BookBrowse Reviews Once Was Lost by Sara Zarr

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Once Was Lost

by Sara Zarr

Once Was Lost by Sara Zarr X
Once Was Lost by Sara Zarr
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  • First Published:
    Oct 2009, 224 pages
    Paperback:
    Jan 2011, 224 pages

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Book Reviewed by:
Pam Watts

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A powerful novel for young adults about a teen struggling with her faith in the face of tragedy

Once Was Lost is a difficult book for me to review right now because it hits a little too close to home. At its heart, it's a book about a girl living through family life so painful that it causes her to question her long-held faith in God. It feels true. I'd wager even the most existential, post-modern progressive when faced with real grief secretly asks, "How could you? Why would you?" as Samara asks God when Jody Shaw goes missing. There's something about deep, unfair, unreasonable pain that causes those of faith to doubt and those without faith to reach out to something more. "I don't know when God stopped being someone I saw as a true friend, and turned into something I'm mostly confused about," thinks Sam as she sits in the youth group of the church where her father is pastor.

As Christmas passed and I said goodbye to the troubled little boy I've helped raise and grown to love over the past year, I found myself asking many of the same questions as Samara: "Why does everything have to be broken right now?" "How would they react if I really did share [the painful things going on in my life]?" "Why should I even have to ask [for help]? You don't need to be all-powerful and all-knowing to figure out that this is a tragedy in need of divine intervention." "What would I want someone to say to me if a person I loved disappeared?" And, "I wonder if I expect too much?" Samara's questions are relevant to anyone in the thick of life at its ugliest.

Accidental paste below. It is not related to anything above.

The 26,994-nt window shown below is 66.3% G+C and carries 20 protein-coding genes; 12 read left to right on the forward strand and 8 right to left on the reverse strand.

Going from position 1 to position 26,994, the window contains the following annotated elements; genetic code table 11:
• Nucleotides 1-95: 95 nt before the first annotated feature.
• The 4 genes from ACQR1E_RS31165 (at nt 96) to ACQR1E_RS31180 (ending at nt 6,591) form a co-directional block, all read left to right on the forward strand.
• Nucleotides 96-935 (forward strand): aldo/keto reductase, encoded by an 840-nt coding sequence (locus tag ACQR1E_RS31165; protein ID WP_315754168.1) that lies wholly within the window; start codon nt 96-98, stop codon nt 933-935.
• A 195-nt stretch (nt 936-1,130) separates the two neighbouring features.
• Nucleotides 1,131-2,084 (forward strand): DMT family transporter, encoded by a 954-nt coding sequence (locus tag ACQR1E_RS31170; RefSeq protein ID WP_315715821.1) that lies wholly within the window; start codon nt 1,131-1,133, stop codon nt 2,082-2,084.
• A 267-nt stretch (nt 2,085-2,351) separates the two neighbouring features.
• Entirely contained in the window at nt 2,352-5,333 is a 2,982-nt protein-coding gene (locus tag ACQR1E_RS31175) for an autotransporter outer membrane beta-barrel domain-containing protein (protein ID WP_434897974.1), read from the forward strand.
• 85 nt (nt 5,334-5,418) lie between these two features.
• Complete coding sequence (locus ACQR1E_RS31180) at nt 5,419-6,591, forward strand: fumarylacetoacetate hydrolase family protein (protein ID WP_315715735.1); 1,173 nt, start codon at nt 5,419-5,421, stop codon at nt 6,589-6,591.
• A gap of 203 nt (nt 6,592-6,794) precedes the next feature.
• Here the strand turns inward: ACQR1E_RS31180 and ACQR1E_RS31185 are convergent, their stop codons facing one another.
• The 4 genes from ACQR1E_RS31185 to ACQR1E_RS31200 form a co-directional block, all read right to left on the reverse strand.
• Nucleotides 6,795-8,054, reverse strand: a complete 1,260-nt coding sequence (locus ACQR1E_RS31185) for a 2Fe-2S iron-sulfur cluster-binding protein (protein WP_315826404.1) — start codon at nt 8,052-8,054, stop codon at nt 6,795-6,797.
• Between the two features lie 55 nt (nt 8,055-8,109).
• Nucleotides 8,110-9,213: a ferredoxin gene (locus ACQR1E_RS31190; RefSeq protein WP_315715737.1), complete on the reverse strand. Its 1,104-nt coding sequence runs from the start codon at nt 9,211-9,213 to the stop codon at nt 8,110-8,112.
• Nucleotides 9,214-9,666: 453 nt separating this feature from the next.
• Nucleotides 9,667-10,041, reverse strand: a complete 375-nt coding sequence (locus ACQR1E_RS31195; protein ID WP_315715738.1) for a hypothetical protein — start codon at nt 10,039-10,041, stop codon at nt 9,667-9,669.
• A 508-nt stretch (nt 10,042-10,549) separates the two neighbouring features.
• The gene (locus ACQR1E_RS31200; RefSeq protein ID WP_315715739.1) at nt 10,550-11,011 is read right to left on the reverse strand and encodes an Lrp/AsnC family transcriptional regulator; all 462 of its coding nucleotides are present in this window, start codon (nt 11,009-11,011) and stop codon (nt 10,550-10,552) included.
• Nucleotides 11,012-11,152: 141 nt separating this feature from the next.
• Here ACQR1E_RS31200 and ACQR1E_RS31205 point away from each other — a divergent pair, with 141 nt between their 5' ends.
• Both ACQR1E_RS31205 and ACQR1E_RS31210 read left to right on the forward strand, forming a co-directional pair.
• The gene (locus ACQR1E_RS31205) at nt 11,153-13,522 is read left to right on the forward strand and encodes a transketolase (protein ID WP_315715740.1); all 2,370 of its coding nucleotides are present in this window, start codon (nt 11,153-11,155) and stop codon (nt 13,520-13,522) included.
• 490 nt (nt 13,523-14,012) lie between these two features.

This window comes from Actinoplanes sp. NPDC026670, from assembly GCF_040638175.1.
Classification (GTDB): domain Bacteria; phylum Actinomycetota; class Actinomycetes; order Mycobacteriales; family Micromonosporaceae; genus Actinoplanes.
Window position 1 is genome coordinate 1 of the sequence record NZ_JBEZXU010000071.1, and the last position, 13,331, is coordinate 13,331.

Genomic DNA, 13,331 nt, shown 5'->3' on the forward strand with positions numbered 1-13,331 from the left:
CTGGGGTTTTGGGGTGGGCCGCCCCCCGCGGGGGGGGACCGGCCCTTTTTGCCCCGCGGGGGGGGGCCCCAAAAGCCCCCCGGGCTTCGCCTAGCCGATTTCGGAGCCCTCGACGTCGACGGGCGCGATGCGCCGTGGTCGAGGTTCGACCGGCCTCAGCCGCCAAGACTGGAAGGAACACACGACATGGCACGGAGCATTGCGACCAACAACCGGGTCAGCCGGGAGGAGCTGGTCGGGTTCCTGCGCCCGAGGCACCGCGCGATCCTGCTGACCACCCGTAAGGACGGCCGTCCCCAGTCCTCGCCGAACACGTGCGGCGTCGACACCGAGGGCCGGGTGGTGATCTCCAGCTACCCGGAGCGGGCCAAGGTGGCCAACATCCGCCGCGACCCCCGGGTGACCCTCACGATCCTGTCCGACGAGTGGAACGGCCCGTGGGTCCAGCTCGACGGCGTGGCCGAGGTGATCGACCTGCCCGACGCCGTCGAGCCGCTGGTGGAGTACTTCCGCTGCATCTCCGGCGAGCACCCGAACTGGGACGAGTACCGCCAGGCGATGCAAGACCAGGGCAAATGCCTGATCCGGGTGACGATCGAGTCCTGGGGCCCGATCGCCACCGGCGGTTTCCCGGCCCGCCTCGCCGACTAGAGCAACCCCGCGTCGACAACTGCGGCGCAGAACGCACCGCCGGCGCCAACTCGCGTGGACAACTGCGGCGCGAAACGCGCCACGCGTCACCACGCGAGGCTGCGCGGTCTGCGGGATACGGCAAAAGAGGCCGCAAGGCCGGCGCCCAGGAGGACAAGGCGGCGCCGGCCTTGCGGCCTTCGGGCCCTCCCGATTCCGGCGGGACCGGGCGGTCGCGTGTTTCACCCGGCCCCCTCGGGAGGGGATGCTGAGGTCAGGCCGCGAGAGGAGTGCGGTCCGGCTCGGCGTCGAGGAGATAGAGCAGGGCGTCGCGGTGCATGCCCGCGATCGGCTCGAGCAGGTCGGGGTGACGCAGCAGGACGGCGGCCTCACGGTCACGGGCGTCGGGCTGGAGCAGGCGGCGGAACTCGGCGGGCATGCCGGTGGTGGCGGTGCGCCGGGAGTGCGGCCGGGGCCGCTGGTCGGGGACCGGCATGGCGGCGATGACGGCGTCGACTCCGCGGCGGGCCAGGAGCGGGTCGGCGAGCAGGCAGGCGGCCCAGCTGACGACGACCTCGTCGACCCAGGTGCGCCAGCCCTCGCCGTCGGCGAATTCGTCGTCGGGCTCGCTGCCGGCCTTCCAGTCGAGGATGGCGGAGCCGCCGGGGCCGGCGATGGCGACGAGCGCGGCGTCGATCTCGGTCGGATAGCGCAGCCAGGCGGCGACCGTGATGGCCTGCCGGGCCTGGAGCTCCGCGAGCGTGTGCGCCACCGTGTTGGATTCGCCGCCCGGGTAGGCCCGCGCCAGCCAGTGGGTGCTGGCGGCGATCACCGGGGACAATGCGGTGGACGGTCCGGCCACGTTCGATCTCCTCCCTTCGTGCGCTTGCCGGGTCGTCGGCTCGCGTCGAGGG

This book is heartfelt, moving, and thought-provoking. Not that it's perfect: the story line of the teen girl-gone-missing and the continued mystery of who-done-it feels lifted from Norma Fox Mazer's The Missing Girl and placed on top of an already full and complex emotional story-line. Also, after so much turmoil, I could have used a bit more of an ending than the slight puff of fresh air and hope that Zarr gives us. But the teen voice feels authentic, the family dynamics feel real, and though it's definitely not a light book, it never feels so heavy that it drags, and the main character almost never feels too over-involved in her own pain.

Once Was Lost is a good book for thinking and reflecting, for feeling and remembering. I recommend it to anyone who has lived through tough times and has found herself asking: Is there a God? And if so, where is he?

Reviewed by Pam Watts

This review was originally published in January 2010, and has been updated for the January 2011 paperback release. Click here to go to this issue.



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